In-brief: A BBC article profiles an information security expert who finds herself the bearer of an implanted pacemaker, raising issues about the risks and benefits of new, connected health devices.
Just as the U.S. Food and Drug Administration (FDA) announces plans for a workshop to discuss collaborative approaches to medical device security (more on that as it approaches), the BBC is running an interesting piece on medical device hacking. There’s been a lot written on the topic – including in these pages – but the BBC article is useful for focusing on the feelings of an end-user. In this case, that end-user is Marie Moe, an information security expert who had previously worked with the Norwegian CERT.
No novice, Moe took a keen interest in the workings of the pacemaker implanted in her chest. From the article:
“When Marie first had her pacemaker fitted she downloaded the manuals. She discovered it had not one, but two wireless interfaces.
One enables doctors to adjust the pacemaker’s settings via a near-field link. Another, slightly longer-range, connection lets the device share data logs via the internet.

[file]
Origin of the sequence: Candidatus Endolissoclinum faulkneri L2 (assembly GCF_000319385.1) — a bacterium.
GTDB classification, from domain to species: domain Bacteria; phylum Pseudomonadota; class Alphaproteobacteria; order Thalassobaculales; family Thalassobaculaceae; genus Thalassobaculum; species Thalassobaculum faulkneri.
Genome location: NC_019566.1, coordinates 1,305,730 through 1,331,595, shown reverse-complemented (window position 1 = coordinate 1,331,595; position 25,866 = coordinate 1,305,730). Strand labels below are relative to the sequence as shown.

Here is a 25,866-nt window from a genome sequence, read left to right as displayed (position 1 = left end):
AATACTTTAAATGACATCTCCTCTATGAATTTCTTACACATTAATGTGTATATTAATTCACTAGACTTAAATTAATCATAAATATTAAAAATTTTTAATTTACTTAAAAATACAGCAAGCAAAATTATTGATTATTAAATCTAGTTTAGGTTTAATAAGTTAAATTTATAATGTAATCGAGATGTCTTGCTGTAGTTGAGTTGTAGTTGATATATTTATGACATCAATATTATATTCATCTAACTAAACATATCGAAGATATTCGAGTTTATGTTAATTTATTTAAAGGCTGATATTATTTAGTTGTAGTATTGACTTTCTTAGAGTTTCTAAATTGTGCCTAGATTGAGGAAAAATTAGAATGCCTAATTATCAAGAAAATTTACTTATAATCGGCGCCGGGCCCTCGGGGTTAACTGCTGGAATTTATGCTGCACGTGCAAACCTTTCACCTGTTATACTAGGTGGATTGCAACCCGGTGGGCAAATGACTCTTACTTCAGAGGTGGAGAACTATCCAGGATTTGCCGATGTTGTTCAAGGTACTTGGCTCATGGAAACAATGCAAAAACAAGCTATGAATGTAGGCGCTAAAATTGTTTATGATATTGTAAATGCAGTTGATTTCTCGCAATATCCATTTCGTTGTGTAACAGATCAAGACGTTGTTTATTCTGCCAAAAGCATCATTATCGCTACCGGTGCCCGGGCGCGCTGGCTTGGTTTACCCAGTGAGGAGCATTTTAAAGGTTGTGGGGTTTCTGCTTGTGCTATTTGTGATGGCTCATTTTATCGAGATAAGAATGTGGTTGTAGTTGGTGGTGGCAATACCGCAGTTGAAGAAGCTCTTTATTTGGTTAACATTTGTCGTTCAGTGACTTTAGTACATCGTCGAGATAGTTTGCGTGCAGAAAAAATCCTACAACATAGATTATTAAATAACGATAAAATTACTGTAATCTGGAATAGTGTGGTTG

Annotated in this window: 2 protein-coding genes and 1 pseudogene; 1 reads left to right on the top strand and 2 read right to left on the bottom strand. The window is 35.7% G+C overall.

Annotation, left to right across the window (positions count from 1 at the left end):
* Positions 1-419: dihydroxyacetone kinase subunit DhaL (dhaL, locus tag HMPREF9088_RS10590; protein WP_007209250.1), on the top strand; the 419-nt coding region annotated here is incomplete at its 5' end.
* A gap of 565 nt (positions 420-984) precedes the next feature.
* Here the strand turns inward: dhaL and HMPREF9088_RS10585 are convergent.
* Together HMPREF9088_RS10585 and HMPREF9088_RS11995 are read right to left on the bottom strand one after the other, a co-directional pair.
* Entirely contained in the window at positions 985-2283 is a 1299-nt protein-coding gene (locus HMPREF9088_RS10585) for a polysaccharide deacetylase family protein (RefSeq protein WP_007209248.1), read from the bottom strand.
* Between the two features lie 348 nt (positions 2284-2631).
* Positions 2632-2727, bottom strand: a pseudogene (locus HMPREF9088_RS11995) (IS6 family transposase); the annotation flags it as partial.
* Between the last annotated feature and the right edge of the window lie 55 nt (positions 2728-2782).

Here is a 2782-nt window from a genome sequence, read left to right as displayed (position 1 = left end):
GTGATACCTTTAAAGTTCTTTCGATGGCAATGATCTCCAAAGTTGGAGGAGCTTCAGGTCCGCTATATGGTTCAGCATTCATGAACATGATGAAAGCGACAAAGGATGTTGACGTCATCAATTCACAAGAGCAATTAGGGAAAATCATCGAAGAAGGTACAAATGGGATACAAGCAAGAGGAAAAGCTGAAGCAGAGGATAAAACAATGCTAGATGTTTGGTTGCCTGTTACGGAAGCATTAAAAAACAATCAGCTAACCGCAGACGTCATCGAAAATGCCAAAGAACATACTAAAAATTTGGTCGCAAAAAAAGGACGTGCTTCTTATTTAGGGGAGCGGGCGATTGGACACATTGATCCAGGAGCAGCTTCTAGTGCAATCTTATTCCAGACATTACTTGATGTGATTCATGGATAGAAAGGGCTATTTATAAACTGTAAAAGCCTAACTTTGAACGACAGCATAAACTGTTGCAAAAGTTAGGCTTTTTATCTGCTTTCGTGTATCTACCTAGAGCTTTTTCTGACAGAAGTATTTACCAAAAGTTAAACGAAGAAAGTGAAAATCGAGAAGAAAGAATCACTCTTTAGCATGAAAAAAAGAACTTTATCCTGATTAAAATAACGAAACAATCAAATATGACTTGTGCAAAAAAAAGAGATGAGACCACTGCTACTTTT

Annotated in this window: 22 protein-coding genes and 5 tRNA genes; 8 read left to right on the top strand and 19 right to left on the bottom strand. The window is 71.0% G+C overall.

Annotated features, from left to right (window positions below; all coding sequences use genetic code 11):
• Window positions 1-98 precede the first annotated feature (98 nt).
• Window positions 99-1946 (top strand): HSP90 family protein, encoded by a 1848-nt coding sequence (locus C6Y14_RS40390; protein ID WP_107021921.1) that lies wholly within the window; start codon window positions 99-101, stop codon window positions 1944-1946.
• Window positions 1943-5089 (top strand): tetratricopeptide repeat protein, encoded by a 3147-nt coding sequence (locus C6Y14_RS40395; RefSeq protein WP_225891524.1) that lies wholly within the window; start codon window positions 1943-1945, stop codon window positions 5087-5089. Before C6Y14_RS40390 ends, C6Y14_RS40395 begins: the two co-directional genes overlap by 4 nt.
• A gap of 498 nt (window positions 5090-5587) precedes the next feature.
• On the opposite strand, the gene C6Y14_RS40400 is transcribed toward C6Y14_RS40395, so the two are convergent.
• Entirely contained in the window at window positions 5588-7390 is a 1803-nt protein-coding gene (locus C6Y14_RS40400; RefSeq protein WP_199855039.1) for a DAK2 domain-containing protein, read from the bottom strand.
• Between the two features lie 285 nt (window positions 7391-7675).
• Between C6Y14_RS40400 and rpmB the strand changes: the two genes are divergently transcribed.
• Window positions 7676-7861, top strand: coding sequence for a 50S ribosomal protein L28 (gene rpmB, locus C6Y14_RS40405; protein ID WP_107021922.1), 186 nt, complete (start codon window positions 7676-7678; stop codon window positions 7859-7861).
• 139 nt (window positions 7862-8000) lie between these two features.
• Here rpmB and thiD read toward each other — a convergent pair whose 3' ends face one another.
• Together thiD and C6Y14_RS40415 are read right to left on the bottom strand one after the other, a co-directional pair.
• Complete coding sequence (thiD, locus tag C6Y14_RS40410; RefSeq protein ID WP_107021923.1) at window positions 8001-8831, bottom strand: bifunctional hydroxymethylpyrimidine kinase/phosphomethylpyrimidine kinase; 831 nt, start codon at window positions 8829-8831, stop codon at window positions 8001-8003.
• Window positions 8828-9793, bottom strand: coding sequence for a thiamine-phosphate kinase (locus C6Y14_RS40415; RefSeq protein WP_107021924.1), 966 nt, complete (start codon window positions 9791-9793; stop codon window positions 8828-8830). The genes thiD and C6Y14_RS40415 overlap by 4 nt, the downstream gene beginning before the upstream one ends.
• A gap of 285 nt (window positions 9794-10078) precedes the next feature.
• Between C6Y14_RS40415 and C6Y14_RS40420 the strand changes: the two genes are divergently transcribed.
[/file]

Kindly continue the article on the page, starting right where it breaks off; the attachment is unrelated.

Hearts are now part of the Internet of Things, she realised.”
The article notes the work of Barnaby Jack and quotes Kevin Fu of the University of Michigan, a noted expert on the security of medical devices. It also does a good job of noting the conundrum medical professionals are in when it comes to connected medical devices, which promise to revolutionize treatment. From the article:
“(Cardiologist) Andrew Grace says the devices are ‘transformative’; if you need one, he and Marie agree, you shouldn’t be put off by colourful cyber-assassination tales in TV dramas. But that doesn’t mean security isn’t important.
…Andrew’s colleague, cardiologist Simon Hansom believes security has to be a priority. The wireless aspect – “being able to monitor people in their own homes, get up-to-the-minute checks on the devices” – is very useful, Mr Hansom says, but the security needs to be right first time.